OBJECTIVE: The main objective of this paper is to introduce an exercise training program designed to decrease muscle stiffness and pain that can be performed in the office setting.
METHODS: Forty healthy office workers (age: 28±5.3 years old; body mass: 87.2±10.2 kg; height: 1.79±0.15 m) apart from suffering from any sub-clinical symptoms of muscle and joint stiffness, and who had at least two years of experience in office work were chosen and randomly assigned to either an experimental group (n = 20) or a control group (n = 20). The experimental group performed the exercise training program three times a week for 11 weeks. The Cornell Musculoskeletal Discomfort Questionnaire was used to measure the pain levels in the neck, shoulders, and lower back areas. The Borg CR-10 Scale was used to measure their perceived exertion when doing the exercises, and a goniometer was used to measure the changes in range of motion (ROM) of the neck, hips, knees, and shoulders.
RESULTS: The overall results indicated that the exercise program could significantly (p pains of the participants in the exercise group while those in the control group showed no improvement in those pains. There were significant (p pains, but also can improve the ROM or flexibility of the office workers.
Method: The health utilities of hypoglycaemia event were measured using Visual Analogue Scale (VAS) and Time Trade-Off (TTO) methods among conveniently sampled consenting adults (>18 years and literate in either English or Malay language), which were then divided into two groups: those in the general population (GP) and those with Type 2 Diabetes Mellitus (T2DM). Each respondent was required to value 13 different health states, including frequencies of daytime hypoglycaemia and nocturnal hypoglycaemia, each depending on its severity (non-severe or severe).
Results: 256 respondents from the GP and 99 respondents with T2DM completed the survey. The T2DM group gave higher VAS-values compared to the GP group. The highest mean VAS-utility value for non-severe nocturnal hypoglycaemia occurring once monthly was 0.543 (SD 0.161), and for severe daytime hypoglycaemia occurring once quarterly was 0.293 (SD 0.162) which was the lowest utility value compared to other health states. However, non-severe nocturnal hypoglycaemia occurring once quarterly was 0.537 (SD 0.284) and has the highest TTO-utility value. Severe nocturnal hypoglycaemia occurring once quarterly has the lowest utility value which was -0.104 (SD 0.380). Daytime hypoglycaemia has lower utility value compared to nocturnal hypoglycaemia. Severe hypoglycaemia has a greater disutility compared with the non-severe hypoglycaemia in both studied groups.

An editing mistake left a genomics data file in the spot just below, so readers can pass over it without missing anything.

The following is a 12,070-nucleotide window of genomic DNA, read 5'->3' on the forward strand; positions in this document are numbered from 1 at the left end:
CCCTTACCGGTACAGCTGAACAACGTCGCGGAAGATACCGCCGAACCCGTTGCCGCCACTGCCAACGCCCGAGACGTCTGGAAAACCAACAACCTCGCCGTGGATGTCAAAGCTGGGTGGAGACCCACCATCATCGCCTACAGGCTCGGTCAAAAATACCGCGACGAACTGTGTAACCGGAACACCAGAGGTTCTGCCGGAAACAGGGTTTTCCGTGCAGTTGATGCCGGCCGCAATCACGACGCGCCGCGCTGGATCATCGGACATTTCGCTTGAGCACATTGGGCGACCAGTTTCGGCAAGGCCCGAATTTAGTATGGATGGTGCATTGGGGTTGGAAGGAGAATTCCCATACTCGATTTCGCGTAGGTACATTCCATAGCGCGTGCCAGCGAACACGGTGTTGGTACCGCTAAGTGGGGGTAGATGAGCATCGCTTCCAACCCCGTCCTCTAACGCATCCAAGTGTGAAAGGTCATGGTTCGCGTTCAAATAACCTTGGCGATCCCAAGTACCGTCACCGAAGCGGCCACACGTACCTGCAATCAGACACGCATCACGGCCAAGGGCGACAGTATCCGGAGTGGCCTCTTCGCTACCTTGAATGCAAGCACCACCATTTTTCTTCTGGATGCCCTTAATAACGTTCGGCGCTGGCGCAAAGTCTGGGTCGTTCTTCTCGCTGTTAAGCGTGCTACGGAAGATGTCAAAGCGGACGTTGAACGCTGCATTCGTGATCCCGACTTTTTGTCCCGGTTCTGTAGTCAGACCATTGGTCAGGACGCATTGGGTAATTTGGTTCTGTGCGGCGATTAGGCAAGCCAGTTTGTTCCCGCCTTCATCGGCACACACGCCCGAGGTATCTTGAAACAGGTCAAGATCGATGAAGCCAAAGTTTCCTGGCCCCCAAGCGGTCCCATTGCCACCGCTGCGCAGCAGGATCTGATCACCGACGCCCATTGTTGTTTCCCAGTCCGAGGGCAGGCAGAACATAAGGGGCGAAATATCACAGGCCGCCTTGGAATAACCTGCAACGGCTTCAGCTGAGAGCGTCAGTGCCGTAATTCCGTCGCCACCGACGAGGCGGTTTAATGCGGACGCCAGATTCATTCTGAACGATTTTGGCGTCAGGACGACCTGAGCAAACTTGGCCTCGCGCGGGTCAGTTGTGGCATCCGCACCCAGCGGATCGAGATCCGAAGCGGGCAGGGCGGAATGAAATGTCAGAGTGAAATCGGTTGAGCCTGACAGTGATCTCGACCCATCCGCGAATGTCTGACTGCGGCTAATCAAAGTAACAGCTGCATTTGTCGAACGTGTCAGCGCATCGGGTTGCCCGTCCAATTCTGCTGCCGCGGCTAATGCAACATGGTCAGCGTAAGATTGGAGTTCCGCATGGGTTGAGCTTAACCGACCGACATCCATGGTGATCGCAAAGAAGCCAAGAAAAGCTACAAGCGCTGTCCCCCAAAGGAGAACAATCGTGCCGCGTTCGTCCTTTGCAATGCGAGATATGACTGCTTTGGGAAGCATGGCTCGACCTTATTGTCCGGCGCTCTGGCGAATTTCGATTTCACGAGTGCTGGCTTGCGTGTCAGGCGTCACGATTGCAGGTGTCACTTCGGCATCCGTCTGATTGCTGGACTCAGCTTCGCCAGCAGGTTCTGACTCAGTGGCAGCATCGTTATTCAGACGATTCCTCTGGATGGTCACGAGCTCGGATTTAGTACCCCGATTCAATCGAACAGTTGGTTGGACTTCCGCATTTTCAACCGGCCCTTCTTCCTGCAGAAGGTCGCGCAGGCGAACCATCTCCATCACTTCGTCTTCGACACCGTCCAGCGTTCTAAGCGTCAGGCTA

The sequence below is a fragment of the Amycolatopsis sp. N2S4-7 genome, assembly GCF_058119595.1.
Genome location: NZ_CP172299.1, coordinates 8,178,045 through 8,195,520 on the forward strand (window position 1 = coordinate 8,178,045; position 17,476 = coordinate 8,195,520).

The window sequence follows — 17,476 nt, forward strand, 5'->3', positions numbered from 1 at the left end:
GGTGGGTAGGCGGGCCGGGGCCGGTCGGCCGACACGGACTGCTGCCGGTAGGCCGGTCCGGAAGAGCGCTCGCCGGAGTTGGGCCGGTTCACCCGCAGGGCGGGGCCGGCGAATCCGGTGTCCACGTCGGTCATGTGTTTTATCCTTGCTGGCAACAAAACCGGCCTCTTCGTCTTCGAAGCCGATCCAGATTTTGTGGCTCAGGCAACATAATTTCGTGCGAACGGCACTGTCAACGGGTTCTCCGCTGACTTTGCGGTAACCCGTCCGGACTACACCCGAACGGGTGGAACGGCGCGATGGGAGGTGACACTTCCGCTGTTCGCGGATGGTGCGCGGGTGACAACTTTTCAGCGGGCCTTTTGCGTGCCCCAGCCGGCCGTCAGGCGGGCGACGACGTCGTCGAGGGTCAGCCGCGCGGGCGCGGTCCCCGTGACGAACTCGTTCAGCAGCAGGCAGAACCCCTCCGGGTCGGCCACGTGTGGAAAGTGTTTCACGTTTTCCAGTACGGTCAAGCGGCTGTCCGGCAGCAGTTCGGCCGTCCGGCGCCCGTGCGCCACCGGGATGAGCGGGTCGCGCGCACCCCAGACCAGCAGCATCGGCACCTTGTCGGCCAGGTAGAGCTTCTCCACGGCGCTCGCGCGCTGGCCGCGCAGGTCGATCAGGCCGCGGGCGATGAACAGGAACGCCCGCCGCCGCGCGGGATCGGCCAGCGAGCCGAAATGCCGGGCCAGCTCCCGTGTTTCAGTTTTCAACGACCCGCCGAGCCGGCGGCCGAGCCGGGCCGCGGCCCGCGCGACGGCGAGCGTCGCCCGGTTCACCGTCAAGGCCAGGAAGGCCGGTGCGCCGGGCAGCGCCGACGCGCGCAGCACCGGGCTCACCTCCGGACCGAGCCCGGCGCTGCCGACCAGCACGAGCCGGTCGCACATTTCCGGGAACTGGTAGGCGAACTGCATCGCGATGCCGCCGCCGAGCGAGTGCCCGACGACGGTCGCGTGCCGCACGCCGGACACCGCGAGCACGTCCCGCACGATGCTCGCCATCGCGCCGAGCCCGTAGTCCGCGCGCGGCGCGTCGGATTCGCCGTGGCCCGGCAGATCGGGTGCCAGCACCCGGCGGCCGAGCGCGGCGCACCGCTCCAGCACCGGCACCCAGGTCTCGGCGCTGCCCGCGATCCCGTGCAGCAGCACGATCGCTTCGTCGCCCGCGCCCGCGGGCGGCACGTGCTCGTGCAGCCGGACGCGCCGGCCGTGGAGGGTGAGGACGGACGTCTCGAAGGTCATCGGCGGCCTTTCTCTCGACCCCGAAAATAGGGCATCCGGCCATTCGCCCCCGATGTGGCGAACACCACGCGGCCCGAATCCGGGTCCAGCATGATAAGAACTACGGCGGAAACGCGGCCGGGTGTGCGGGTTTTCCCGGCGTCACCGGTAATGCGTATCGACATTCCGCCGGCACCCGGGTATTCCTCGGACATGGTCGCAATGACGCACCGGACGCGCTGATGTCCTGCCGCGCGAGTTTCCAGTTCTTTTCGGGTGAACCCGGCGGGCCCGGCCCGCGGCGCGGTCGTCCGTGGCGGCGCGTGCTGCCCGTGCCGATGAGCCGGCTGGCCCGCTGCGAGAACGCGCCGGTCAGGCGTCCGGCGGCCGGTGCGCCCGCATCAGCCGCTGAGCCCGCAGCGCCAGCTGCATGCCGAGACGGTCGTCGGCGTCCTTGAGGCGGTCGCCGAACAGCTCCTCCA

Conclusion: The findings show that as a health utility, hypoglycaemia has a substantial impact on utility with severe hypoglycaemia having a greater negative impact compared to non-severe events across the board. This highlights the importance of preventing development of severe hypoglycaemia in patients with Type 2 Diabetes Mellitus at any time of the day.
Methodology: A total of 123 patients were recruited into this study, comprising 82 patients who underwent a pterional approach and 41 patients who underwent a supraorbital approach. Computed tomography angiograms, the modified Rankin Scale, and the visual analogue scale were administered at 6 months to look for residual aneurysm, functional outcomes, scar tenderness, and cosmetic satisfaction. Complication data were collected from patients' case notes.
Results: The mean operating time for the pterional group was 226 min, compared to supraorbital group, which was 192 min (P = 0.07). Cosmetic satisfaction was significantly higher (P = 0.001) in the supraorbital group. There was no significant difference between the supraorbital and pterional groups' scar tenderness (P = 0.719), residual aneurysm (P = 0.719), or functional outcomes (P = 0.137), and there was no significant difference between the groups in terms of intra-operative and post-operative complications.
Conclusions: The supraorbital group had better cosmetic outcomes and shorter operating times compared to the pterional group.
Objective: To investigate the outcome of second courses of TMS.
Method: A naturalistic investigation-we prospectively studied 30 MDE in-patients and routinely collected information, including pre- and post-treatment with Six-item Hamilton Depression Rating Scale (HAMD6), a six-item Visual Analogue Scale (VAS6) and the Clinical Global Impression-Severity (CGI-S). Two categories of patients were considered: i) those who had remitted with a first course, but relapsed, and ii) those who had not remitted with the first course.
Results: Thirty individuals received a second TMS course. The mean time to the second course was 27.5 weeks. Based on the HAMD6, 26 (87%) achieved remission after the first course, and 22 (73%) achieved remission after the second course. Furthermore, based on the HAMD6 results, of the four patients who did not achieve remission with a first course, three (75%) did so with a second course.
Conclusion: In MDE, a second course of TMS is likely to help those who remitted to a first course and then relapsed, as well as those who did not achieve remission with a first course.